The devil is real with real supernatural power. If you’ve known a real psychopath then you come to know that. Thankfully God is stronger.

    If you feel targeted by the devil you probably are being. Maybe you pose some kind of threat to him. Dr Hare is the authority on psycopaths and if you read betwen the lines he understands that it is the devil you’re dealing with. That’s why they’re all the same. It’s the same person.

    1. Admin

      While psychopaths seemingly operate from the same script, I believe it is stereotypical behavior rather than proof they’re all just like the devil, or are actually devils. The devil is very powerrrful and we need god to fight him…which means we are POWERLESS. That’s what this post is trying to debunk.

      I’ve never gotten the feeling that Dr. Hare believes psychopaths are the devil, although he does say he feels powerless against them even with all he knows, so you may be reading correctly between the lines in some way. But still, I don’t buy that. I think Dr. Hare could protect himself quite well, or at least as well as possible. I was going to leave his viewpoint out of it, but here it is. Thank you for your comment!

      1. kells

        I agree with Mike about the devil being real, and that all pshycopaths are from him. The bible is very clear throughout the entire Bible that these people exist. When the Bible talks abt Satan and his schemes they very much resemble the exact same model of deception the psychopath uses. The Bible also talks about those that will never chose God. There are SO many verses that cover these comparisons I can’t write them out, but I highly encourage anyone to do their own research.
        I also agree with you in that we can not feel powerless toward the psychopath. By seeing the psychopath as the devil, or a defendant of the devil does not necessarily leave us powerless. Do we have the power to fight the devil without God? Absolutely not! But all we have to do is speak the name of God through Jesus, and the battle will begin for us, on our behalf, and we become anything but powerless. Recognizing a psychopath for what he is, and from where the source of his schemes come from only created in us a restless feeling that can lead us into a deeper faith, and more fervent prayers for God to fight the battle that we can not handle on our on. Only God can see the deception. I have questioned many times why God would have allowed me to even come in contact with one. I have prayed “Lord, I can not recognize evil when it is disguised. Please protect me from it. Please keep it away from me, my kids, my family, and off of my property!”. But it crept by unnoticed. I have questioned my faith continuously for the past three years since I left my psychopath, but those questions have lead me into a deeper search for answers, a greater faith, a stronger mind, and a wisdom I did not have before. It has in began to make me into the woman I always desired to be, and prayed about becoming. Hence, the Bible tells us God will use evil to form us into who we were created to be. It has been a very hard and long road for me emotionally, and it is still not over yet, but even though I see the devil at work through my psychopath, I in no way feel powerless! With the power of Christ working in me, and through me, I feel stronger and more powerful than I ever have. Evil DOES exist. And we MUST recognize it for what it is.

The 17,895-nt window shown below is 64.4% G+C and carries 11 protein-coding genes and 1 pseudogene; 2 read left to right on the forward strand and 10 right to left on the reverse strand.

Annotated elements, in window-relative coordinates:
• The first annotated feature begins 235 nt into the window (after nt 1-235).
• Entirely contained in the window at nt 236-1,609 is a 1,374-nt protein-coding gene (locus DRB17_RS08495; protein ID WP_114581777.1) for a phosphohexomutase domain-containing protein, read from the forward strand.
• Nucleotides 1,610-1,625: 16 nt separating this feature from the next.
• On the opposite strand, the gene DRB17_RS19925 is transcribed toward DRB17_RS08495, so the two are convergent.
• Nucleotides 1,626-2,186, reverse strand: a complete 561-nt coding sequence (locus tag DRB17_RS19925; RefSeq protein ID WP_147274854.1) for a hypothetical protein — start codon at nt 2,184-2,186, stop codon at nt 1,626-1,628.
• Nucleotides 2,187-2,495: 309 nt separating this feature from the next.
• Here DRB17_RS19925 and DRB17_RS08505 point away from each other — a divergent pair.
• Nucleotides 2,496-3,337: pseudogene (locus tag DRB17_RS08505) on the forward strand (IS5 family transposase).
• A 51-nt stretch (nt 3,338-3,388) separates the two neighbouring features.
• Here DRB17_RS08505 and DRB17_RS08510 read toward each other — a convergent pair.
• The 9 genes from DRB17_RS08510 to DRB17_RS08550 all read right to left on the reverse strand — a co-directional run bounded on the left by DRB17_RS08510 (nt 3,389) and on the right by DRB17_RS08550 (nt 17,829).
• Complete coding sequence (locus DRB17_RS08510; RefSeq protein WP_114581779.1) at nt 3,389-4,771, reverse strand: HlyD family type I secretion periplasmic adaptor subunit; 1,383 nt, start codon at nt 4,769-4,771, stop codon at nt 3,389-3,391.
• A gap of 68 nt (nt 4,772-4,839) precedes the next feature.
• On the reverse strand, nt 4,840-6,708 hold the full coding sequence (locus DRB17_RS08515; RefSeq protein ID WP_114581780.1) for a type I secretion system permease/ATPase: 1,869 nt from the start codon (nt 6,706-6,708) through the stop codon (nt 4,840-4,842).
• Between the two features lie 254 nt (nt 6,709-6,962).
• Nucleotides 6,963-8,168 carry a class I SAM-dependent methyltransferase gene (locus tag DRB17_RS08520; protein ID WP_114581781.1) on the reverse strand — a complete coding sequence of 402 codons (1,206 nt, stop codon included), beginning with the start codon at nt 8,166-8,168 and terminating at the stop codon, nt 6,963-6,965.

One last note. If I have a complete trust in God, and in His word, then I would have to believe that He loves all people. I have to believe He can cast out all evil. I have to believe He can transform anyone He choses. And I have to believe He can ‘move mountains!’. Therefore, I have to believe that God could transform any and all psychopaths for His glory, rather than allow them to be used for Satan’s glory. The anger inside me wants God to poor out His wrath most of the time, but in all honesty I want nothing but peace and restoration between us. The bitterness, and anger, and shame never seem to completely go away, as long as I know he is being allowed to prey on others, while making me out to be the bad person.